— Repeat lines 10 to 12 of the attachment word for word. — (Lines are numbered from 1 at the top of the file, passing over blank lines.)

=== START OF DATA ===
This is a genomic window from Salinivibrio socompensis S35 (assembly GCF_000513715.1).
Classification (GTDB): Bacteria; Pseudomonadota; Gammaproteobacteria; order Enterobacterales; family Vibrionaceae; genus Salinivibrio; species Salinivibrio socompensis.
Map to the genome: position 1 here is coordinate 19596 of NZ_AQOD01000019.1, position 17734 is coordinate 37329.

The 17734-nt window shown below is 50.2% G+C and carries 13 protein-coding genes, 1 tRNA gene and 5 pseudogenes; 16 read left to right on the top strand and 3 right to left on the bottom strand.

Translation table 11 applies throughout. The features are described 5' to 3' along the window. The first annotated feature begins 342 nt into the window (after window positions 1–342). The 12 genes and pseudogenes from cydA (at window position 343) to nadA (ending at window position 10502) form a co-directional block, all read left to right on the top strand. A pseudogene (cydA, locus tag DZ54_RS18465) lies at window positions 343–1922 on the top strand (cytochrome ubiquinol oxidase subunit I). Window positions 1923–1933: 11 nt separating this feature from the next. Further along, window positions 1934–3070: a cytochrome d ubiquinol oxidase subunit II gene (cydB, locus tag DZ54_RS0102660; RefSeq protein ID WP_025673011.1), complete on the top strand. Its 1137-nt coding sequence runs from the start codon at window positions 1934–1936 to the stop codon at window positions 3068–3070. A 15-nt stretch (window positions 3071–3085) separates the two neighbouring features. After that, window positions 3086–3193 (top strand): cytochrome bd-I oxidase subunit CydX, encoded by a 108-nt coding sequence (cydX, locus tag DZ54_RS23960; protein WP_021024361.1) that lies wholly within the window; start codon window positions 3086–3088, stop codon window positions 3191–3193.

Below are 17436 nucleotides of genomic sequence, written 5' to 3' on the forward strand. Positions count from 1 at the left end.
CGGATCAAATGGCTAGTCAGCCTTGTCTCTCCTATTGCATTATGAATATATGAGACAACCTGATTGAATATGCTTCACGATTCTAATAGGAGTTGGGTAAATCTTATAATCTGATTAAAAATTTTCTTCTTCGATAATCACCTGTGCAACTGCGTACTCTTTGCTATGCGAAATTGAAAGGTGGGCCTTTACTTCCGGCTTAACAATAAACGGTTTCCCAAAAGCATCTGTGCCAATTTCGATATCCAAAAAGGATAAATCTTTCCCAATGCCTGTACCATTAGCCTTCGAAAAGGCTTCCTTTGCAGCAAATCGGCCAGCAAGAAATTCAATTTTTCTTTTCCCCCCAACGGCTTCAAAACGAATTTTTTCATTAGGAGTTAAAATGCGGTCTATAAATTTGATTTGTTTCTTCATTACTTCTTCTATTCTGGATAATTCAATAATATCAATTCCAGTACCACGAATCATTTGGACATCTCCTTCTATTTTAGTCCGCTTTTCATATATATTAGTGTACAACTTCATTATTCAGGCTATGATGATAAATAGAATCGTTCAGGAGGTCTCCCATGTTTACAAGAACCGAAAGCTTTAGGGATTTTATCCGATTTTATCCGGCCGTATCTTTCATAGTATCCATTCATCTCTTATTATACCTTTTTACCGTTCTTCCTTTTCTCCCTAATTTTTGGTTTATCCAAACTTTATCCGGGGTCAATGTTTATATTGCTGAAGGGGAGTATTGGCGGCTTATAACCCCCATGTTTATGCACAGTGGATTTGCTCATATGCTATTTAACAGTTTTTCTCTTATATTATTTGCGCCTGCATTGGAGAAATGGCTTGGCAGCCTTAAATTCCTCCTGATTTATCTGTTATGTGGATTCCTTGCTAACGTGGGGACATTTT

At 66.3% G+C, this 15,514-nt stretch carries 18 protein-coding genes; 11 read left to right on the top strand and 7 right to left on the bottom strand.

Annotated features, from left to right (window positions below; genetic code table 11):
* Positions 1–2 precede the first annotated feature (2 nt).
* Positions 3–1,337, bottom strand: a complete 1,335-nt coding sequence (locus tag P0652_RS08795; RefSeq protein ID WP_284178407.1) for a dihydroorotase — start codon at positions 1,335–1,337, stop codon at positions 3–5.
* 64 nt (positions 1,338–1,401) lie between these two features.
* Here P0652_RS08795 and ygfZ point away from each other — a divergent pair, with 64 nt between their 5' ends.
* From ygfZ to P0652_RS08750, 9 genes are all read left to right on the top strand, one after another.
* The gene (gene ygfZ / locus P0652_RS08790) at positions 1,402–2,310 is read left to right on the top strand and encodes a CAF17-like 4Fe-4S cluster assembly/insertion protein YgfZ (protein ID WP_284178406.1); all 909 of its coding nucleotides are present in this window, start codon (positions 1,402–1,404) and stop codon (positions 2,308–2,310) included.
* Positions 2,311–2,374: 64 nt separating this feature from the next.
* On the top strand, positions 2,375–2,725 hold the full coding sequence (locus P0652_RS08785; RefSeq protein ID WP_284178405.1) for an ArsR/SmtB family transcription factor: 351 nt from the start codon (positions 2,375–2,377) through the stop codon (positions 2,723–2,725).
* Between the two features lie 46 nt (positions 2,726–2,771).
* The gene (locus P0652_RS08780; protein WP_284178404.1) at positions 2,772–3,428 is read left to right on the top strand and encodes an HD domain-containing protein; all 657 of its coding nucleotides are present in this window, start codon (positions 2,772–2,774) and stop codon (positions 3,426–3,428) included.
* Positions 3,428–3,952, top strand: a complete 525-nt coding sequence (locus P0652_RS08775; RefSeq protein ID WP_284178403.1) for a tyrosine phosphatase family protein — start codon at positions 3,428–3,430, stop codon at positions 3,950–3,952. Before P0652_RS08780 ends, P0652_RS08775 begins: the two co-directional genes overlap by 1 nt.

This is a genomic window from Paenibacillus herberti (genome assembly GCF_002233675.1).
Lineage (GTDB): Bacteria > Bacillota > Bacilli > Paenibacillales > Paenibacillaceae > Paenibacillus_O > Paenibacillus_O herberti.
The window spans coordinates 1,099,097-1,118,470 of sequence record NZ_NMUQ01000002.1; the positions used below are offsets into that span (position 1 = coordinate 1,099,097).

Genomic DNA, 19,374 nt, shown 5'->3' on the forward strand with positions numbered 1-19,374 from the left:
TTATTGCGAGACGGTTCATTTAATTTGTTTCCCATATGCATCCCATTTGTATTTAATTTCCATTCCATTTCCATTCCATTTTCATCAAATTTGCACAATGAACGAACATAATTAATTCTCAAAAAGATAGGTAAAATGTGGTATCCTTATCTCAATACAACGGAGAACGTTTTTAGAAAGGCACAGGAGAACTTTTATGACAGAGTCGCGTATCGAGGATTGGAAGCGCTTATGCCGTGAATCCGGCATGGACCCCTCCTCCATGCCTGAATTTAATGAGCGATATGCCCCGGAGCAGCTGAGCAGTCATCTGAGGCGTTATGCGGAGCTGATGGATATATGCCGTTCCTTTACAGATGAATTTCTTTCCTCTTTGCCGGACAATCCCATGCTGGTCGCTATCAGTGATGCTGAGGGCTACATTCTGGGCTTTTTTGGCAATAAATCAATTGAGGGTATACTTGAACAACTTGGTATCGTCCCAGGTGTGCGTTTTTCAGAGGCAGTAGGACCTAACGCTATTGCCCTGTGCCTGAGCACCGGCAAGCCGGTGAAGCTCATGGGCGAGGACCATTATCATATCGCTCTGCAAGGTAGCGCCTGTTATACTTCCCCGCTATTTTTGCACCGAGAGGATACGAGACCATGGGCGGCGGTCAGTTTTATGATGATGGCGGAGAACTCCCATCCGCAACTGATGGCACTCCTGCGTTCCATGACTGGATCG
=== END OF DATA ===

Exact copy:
* Positions 1–2 precede the first annotated feature (2 nt).
* Positions 3–1,337, bottom strand: a complete 1,335-nt coding sequence (locus tag P0652_RS08795; RefSeq protein ID WP_284178407.1) for a dihydroorotase — start codon at positions 1,335–1,337, stop codon at positions 3–5.
* 64 nt (positions 1,338–1,401) lie between these two features.